President Donald Trump, center, accompanied by U.S. Ambassador to Israel David Friedman, left, and Trump's White House senior adviser Jared Kushner, right, speaks in the Oval Office at the White House, Wednesday, Aug. 12, 2020, in Washington. Trump said on Thursday that the United Arab Emirates and Israel have agreed to establish full diplomatic ties as part of a deal to halt the annexation of occupied land sought by the Palestinians for their future state. (AP Photo/Andrew Harnik)

US officials: 1st Israel-UAE commercial flight next week

August 25, 2020 - 2:48 pm

WASHINGTON (AP) — U.S. officials announced Tuesday that the first commercial flight between Israel and the United Arab Emirates is scheduled for next week, carrying senior-level American and Israeli delegations to Abu Dhabi after the two countries agreed to normalize relations.

The flight, likely on an Israeli El-Al airliner, will carry a U.S. delegation headed by President Donald Trump’s senior adviser and son-in-law Jared Kushner and national security adviser Robert O’Brien, Mideast envoy Avi Berkowitz and envoy for Iran Brian Hook, the officials said.

Israeli Prime Minister Benjamin Netanyahu, meanwhile, announced that his national security adviser, Meir Ben-Shabbat, would lead Israel's delegation. He said the talks would “advance peace and normalization” with the UAE.

He said the talks would focus on flights and tourism, trade, business, health, energy, security and other things. A number of Israeli government ministries will also send representatives, including the directors of the foreign and defense ministries and the national aviation authority.

“This is a historic agreement,” Netanayahu said. “It will spur growth. It will help bring general economic growth, especially during the coronavirus era. I hope that other countries in our region will join the circle of peace.” He also expressed hope that Israeli citizens will soon be able to visit Dubai and Abu Dhabi. “There is a lot to see there,” he said.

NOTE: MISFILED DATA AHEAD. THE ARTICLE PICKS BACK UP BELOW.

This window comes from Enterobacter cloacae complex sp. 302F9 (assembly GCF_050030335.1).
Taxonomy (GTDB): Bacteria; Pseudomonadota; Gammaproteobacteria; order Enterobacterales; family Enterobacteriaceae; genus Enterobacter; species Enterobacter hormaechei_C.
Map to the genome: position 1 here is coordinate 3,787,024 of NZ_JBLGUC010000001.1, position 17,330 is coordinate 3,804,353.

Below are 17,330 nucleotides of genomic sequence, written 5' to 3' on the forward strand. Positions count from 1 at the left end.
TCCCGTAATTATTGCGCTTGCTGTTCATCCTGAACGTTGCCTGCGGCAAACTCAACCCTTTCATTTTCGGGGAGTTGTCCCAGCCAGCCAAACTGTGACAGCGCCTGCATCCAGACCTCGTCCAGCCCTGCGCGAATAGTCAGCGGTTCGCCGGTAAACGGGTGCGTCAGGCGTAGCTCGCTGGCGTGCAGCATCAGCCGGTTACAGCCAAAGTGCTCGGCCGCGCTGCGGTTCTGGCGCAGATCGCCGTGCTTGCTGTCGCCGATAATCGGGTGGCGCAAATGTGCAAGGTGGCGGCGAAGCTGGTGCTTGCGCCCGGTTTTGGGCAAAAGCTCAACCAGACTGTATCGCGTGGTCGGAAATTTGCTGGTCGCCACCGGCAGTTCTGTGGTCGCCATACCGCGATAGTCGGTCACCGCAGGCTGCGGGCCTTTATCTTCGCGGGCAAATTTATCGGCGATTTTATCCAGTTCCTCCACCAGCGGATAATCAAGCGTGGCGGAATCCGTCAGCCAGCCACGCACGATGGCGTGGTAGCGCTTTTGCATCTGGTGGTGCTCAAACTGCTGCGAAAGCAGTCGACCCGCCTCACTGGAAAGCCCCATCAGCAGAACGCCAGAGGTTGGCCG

The flight will be the first known direct trip by Israel’s state airline to a Gulf Arab country and an important sign of progress in implementing the Aug. 13 agreement by Israel and the UAE to establish official relations.

The UAE-Israel flight also would indicate Saudi support for the deal. Saudi Arabia has voiced lukewarm support and until now has not said whether they would allow the two countries to use its airspace for direct flights. Without Saudi acquiescence, flights would likely have to take a roundabout and potentially risky route around Yemen and through the Persian Gulf.

The U.S. officials, who were not authorized to discuss the matter publicly and spoke on condition of anonymity, said the flight and the subsequent meetings between Israeli and UAE officials would be a centerpiece of Kushner's next trip around the Middle East, which is set to begin this weekend.

In addition to Israel and the UAE, Kushner's team is expected to visit Bahrain, Morocco, Saudi Arabia and Qatar on what will be the second of two high-profile trips to the region by senior Trump administration officials. Secretary of State Mike Pompeo is currently in Bahrain on the third leg of a Mideast tour that began in Israel and Sudan.

The flurry of activity comes as the Trump administration presses ahead with ambitious plans to promote Arab-Israeli rapprochement even in the absence of a settlement to the Israeli-Palestinian conflict, which had long been seen as a prerequisite for the Jewish state to reach peace deals with all of its Arab neighbors.

Trump has made the matter a priority and his efforts have picked up steam in the months before November's presidential election, in which he is counting on support from conservative American Jews and the evangelical Christian community.

The UAE is just the third Arab country to agree to official relations with Israel, after Egypt and Jordan. Israeli and American officials have expressed hope that other Gulf Arab countries will soon follow suit, with relations based on mutual commercial and security interests, and their shared enmity toward Iran.

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